Don’t Let Your Job Get in the Way of Your Career

Out of the blue, an old friend from high school whom I hadn’t heard from in years sent me an email.

My friend was successful, with a high-paying job, a lovely house, and a good family. He became an engineer like his father and followed the traditional career path laid out for him when he was fourteen. Then, when he turned 30, he sent me an email asking if there was more to life than the success he achieved at an early age.

According to Todd Rose and Ogi Ogas, many people follow the traditional career path of obtaining the proper education to land the right job and guarantee a great life. However, Rose and Ogas describe how people found fulfillment through building unconventional career paths in their book, Dark Horse: Achieving Success Through the Pursuit of Fulfillment.

When is it time to build your unconventional career path?

  • When you are no longer growing in your current job
  • When you can do your job in your sleep (and sometimes do)
  • When you are no longer learning new things in your job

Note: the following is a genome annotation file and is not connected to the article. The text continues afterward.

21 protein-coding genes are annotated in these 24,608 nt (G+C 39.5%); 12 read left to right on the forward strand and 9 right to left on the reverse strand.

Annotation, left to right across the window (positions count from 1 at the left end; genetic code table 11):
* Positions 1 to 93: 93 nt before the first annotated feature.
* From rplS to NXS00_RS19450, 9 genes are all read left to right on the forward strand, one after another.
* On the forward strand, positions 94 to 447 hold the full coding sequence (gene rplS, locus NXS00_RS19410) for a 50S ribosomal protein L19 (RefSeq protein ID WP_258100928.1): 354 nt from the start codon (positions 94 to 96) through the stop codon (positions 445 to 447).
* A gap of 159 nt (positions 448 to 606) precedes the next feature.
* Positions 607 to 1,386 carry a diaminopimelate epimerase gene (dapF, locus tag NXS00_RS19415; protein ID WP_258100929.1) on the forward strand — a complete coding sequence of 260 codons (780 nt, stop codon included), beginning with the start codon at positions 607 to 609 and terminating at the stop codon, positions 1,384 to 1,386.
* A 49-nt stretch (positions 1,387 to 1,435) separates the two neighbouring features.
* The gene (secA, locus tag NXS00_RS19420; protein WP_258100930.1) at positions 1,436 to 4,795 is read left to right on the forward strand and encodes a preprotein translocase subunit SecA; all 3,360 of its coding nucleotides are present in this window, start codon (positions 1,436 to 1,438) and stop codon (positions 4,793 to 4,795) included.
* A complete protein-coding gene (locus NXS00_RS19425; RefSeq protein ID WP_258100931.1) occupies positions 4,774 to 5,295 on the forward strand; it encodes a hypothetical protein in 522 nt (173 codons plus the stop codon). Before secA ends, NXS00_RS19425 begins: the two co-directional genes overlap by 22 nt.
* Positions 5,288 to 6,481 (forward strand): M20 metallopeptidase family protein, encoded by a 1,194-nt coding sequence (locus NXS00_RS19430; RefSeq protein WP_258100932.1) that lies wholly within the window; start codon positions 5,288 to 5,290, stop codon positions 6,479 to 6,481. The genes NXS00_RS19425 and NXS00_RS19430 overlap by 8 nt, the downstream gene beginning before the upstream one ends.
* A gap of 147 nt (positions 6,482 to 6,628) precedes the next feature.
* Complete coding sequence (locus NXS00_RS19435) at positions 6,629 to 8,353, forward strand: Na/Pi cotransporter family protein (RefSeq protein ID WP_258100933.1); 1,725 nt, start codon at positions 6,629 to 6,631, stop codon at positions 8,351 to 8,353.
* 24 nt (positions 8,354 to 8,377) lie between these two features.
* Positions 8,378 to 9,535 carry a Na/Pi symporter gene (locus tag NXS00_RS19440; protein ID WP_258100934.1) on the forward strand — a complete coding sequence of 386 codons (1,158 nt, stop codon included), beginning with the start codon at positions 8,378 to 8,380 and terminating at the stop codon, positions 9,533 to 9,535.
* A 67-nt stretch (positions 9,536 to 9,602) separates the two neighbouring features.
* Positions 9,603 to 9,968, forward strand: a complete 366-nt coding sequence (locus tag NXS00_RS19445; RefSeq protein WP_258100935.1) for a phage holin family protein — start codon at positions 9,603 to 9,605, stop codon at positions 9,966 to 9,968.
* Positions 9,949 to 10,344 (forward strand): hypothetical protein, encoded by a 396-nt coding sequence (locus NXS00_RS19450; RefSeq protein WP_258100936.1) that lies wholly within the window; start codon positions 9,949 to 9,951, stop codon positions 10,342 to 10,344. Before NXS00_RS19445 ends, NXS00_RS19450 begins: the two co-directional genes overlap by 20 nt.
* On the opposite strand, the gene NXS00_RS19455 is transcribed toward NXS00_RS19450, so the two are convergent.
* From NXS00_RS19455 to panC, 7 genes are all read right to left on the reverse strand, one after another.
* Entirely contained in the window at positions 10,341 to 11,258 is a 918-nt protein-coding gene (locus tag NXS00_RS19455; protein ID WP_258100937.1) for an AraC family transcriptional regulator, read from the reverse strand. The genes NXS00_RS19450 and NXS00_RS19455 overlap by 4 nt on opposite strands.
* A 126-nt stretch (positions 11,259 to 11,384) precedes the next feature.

• When you dread waking up in the morning to go to work
  • When the only motivation comes from your paycheck

Building an unconventional career path is hard, and you will spend much time exploring your options before you find success. Dark Horse is full of stories of people who found their unconventional career paths. For example, there is Susan Rogers, who loves music and going to concerts. She left an abusive relationship to become a sound engineer despite not having formal training in electronics. Ms. Rogers devoted herself to studying sound engineering and became a sound engineer for Prince. She then talked her way into a cognitive science Ph.D. program and became a full professor who studies how people perceive music.

Discovering an Unconventional Career Path Through Four Questions

An example that I use when teaching strategic career reinvention is to imagine you’re a lawyer who is a solo practitioner. You live in a medium-sized city with a few other solo practitioners and two large law firms. You work long hours and weekends to stay competitive. You hire me to coach you in finding an unconventional career path.

We start with four questions:

  • Which factors that the legal industry takes for granted should be eliminated?
  • Which factors should be reduced well below the legal industry’s standard?
  • Which factors should be raised well above the legal industry’s standard?
  • Which factors should be created that the legal industry has never offered?

Our solo practitioner reviews their expenses, revenue, business activities, and business processes to determine what can be eliminated, reduced, raised, and created. The two most significant expenses are the legal office rent and the legal assistants’ salaries and benefits. They can save much money by eliminating these expenses.